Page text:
UNODC Executive Director, Yury Fedotov
"An integrated approach against wildlife and forest crime is needed to reduce demand and interrupt supply through the seizure of shipments, assets and proceeds. Help must also be offered to local communities to provide alternative livelihoods, build local enterprises and to empower communities to live in harmony with their surroundings. The future of wildlife is in our hands, but if we are to be successful against the criminals those hands must be joined in proud partnership and close cooperation."
CITES Secretary-General, John E. Scanlon
"The current wildlife crisis is not a natural phenomenon - unlike a drought, a flood or a cyclone. It is the direct result of people's actions. People are the cause of this serious threat to wildlife and people must be the solution, which also requires us to tackle human greed, ignorance and indifference. Today we are seeing a global collective effort to end wildlife trafficking. Across every continent governments and citizens are tackling both demand and supply - making wildlife crime much riskier and far less profitable."
UNEP Goodwill Ambassador Yaya Touré
"World Wildlife Day this year reminds us of the power and privilege we have as humans to care for the special and unique wildlife that inhabits our planet with the theme 'The Future of Wildlife is in Our Hands'.
"The outcome is in OUR hands and I ask everyone to stand up and move towards action. This means different things to different people - but essentially, we have to have no poaching, buying, gift-giving or selling of illegal wildlife products, anywhere. "
About World Wildlife Day
On 20 December 2013, the sixty-eighth session of the United Nations General Assembly proclaimed March 3, the day of the adoption of the Convention on International Trade in Endangered Species of Wild Fauna and Flora (CITES), as UN World Wildlife Day. This special day provides the ideal opportunity to celebrate the many beautiful and varied forms of wild fauna and flora, recall the privileged interactions between wildlife and populations across the globe, and raise awareness of the urgent need to step up the fight against wildlife crime, which has wide-ranging economic, environmental and social impacts.
UNDP partners with people at all levels of society to help build nations that can withstand crisis, and drive and sustain the kind of growth that improves the quality of life for everyone. On the ground in more than 170 countries and territories, we offer global perspective and local insight to help empower lives and build resilient nations.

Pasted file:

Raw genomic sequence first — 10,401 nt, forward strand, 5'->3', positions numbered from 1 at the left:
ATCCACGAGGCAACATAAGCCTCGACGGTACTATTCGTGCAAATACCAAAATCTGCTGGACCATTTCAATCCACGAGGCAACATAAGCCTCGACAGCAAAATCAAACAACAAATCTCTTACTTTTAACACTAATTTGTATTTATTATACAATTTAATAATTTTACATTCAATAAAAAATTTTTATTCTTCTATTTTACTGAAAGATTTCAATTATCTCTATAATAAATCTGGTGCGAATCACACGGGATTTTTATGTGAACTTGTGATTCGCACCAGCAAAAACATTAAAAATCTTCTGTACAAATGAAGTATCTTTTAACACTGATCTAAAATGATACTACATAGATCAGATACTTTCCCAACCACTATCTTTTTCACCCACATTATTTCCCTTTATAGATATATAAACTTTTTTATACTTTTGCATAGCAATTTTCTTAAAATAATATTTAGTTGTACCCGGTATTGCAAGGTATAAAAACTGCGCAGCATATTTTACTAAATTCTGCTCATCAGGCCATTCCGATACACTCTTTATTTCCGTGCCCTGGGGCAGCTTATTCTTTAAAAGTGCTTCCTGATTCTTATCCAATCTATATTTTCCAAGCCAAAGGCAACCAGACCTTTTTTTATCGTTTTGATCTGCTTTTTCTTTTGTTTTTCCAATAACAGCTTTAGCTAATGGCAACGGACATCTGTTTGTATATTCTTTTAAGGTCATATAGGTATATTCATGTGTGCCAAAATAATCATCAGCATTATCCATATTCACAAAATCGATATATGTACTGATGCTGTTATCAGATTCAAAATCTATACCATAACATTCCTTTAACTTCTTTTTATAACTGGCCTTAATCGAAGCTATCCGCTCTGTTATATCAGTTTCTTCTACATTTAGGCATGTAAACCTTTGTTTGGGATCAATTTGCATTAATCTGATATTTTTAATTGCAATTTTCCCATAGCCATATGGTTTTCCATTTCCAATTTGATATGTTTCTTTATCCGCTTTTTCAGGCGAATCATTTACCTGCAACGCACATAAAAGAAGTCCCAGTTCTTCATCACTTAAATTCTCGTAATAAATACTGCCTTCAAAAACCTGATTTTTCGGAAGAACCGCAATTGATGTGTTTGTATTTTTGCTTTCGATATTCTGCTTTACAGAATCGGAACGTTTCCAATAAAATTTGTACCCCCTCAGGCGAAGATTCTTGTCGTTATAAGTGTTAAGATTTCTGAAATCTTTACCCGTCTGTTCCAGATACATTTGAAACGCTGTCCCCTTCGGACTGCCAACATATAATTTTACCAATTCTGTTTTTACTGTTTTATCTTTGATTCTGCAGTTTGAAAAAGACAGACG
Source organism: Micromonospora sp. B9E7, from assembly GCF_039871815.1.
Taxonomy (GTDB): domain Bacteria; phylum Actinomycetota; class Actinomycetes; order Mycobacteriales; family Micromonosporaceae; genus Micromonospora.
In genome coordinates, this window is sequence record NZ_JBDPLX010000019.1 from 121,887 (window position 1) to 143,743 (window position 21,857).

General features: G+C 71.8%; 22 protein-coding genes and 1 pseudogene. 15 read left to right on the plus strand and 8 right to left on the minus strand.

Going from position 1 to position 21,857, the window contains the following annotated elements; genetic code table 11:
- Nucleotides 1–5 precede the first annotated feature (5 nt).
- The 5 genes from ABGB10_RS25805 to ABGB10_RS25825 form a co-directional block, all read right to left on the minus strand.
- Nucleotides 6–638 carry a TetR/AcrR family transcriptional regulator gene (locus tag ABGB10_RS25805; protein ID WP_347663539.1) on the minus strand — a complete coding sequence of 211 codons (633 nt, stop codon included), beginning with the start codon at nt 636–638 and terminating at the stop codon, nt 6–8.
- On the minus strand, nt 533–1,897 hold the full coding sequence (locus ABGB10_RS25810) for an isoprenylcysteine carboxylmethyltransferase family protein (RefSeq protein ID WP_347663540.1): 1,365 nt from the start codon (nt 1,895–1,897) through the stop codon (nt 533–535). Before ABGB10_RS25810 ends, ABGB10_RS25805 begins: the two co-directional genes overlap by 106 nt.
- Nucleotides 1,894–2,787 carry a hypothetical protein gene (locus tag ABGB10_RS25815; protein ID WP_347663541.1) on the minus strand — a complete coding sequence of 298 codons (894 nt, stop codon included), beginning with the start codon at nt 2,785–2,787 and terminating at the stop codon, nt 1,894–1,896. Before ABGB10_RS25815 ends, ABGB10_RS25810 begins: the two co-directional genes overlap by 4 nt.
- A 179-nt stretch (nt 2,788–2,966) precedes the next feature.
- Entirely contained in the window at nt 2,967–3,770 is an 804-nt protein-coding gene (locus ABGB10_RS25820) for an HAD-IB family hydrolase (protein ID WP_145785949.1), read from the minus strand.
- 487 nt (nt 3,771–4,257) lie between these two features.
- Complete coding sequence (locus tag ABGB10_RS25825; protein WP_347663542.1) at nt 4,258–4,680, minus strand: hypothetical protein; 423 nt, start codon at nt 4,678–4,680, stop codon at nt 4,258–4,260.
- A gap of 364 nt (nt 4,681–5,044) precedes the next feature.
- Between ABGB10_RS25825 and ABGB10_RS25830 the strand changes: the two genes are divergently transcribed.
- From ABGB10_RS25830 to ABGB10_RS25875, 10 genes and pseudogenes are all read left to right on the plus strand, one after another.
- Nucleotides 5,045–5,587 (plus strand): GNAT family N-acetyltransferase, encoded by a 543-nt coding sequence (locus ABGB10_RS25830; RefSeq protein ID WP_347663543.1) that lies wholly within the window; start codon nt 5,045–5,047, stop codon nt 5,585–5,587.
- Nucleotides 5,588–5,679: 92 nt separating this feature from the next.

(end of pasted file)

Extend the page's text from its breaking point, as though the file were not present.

Established in 1997 through a merger between the United Nations Drug Control Programme and the Centre for International Crime Prevention, UNODC is a global leader in the fight against illicit drugs and international crime, operating in all regions of the world through an extensive network of field offices. UNODC is mandated to assist Member States in their struggle against illicit drugs, crime and terrorism. In the Millennium Declaration, Member States also resolved to intensify efforts to fight transnational crime in all its dimensions, to implement the commitment to counter the world drug problem and to take concerted action against international terrorism.
CITES - the Convention on International Trade in Endangered Species of Wild Fauna and Flora - is an international agreement between governments. With 182 Parties, CITES remains one of the world's most powerful tools for biodiversity conservation through the regulation of international trade in wild fauna and flora. Thousands of species are internationally traded and used by people in their daily lives for food, housing, health care, ecotourism, cosmetics or fashion. CITES regulates international trade in over 35,000 species of plants and animals, including their products and derivatives, ensuring their survival in the wild through strictly regulating legal trade and combating illegal trade.
UNDP: Sangita Khadka, firstname.lastname@example.org, +1-212-906-5043
UNEP: Laura Fuller, Laura.Fuller@unep.org, +1 202-974-1305; Shereen Zorba, email@example.com, + 254 788 526 000
UNODC: Valerie Prassl, firstname.lastname@example.org, +43 1 26060 4709
CITES: Liu Yuan, email@example.com, +41 79 652 0108